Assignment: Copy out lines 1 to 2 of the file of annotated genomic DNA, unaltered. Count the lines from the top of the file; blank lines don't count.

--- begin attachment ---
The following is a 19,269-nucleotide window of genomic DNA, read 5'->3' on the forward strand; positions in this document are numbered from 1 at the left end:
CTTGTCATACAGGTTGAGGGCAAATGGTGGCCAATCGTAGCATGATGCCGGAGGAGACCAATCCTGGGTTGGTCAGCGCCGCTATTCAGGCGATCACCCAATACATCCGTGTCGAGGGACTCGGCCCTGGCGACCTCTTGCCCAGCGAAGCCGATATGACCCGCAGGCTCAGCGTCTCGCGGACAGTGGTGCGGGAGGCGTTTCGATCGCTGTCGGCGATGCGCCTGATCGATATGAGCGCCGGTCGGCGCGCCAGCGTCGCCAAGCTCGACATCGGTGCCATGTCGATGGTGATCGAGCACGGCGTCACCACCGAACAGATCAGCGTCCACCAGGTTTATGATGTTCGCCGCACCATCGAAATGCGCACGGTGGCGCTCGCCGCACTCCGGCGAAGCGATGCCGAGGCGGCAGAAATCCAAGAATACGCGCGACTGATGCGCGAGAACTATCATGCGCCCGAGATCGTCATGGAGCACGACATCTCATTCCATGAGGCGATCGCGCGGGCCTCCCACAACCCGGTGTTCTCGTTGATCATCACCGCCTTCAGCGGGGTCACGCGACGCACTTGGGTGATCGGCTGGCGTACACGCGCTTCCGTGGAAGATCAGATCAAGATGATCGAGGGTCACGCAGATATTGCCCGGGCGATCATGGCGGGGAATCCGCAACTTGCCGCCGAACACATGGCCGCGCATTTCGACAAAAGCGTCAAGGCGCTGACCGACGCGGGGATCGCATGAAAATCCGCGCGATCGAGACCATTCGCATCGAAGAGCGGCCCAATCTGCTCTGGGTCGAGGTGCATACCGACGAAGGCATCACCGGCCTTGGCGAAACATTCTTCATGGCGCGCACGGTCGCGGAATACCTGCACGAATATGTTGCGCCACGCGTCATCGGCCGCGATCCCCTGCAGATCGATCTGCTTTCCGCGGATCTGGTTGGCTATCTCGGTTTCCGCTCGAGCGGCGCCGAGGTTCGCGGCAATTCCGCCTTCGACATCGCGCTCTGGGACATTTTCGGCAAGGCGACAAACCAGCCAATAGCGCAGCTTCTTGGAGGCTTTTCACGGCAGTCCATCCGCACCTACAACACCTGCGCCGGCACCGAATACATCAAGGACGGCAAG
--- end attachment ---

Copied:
The following is a 19,269-nucleotide window of genomic DNA, read 5'->3' on the forward strand; positions in this document are numbered from 1 at the left end:
CTTGTCATACAGGTTGAGGGCAAATGGTGGCCAATCGTAGCATGATGCCGGAGGAGACCAATCCTGGGTTGGTCAGCGCCGCTATTCAGGCGATCACCCAATACATCCGTGTCGAGGGACTCGGCCCTGGCGACCTCTTGCCCAGCGAAGCCGATATGACCCGCAGGCTCAGCGTCTCGCGGACAGTGGTGCGGGAGGCGTTTCGATCGCTGTCGGCGATGCGCCTGATCGATATGAGCGCCGGTCGGCGCGCCAGCGTCGCCAAGCTCGACATCGGTGCCATGTCGATGGTGATCGAGCACGGCGTCACCACCGAACAGATCAGCGTCCACCAGGTTTATGATGTTCGCCGCACCATCGAAATGCGCACGGTGGCGCTCGCCGCACTCCGGCGAAGCGATGCCGAGGCGGCAGAAATCCAAGAATACGCGCGACTGATGCGCGAGAACTATCATGCGCCCGAGATCGTCATGGAGCACGACATCTCATTCCATGAGGCGATCGCGCGGGCCTCCCACAACCCGGTGTTCTCGTTGATCATCACCGCCTTCAGCGGGGTCACGCGACGCACTTGGGTGATCGGCTGGCGTACACGCGCTTCCGTGGAAGATCAGATCAAGATGATCGAGGGTCACGCAGATATTGCCCGGGCGATCATGGCGGGGAATCCGCAACTTGCCGCCGAACACATGGCCGCGCATTTCGACAAAAGCGTCAAGGCGCTGACCGACGCGGGGATCGCATGAAAATCCGCGCGATCGAGACCATTCGCATCGAAGAGCGGCCCAATCTGCTCTGGGTCGAGGTGCATACCGACGAAGGCATCACCGGCCTTGGCGAAACATTCTTCATGGCGCGCACGGTCGCGGAATACCTGCACGAATATGTTGCGCCACGCGTCATCGGCCGCGATCCCCTGCAGATCGATCTGCTTTCCGCGGATCTGGTTGGCTATCTCGGTTTCCGCTCGAGCGGCGCCGAGGTTCGCGGCAATTCCGCCTTCGACATCGCGCTCTGGGACATTTTCGGCAAGGCGACAAACCAGCCAATAGCGCAGCTTCTTGGAGGCTTTTCACGGCAGTCCATCCGCACCTACAACACCTGCGCCGGCACCGAATACATCAAGGACGGCAAG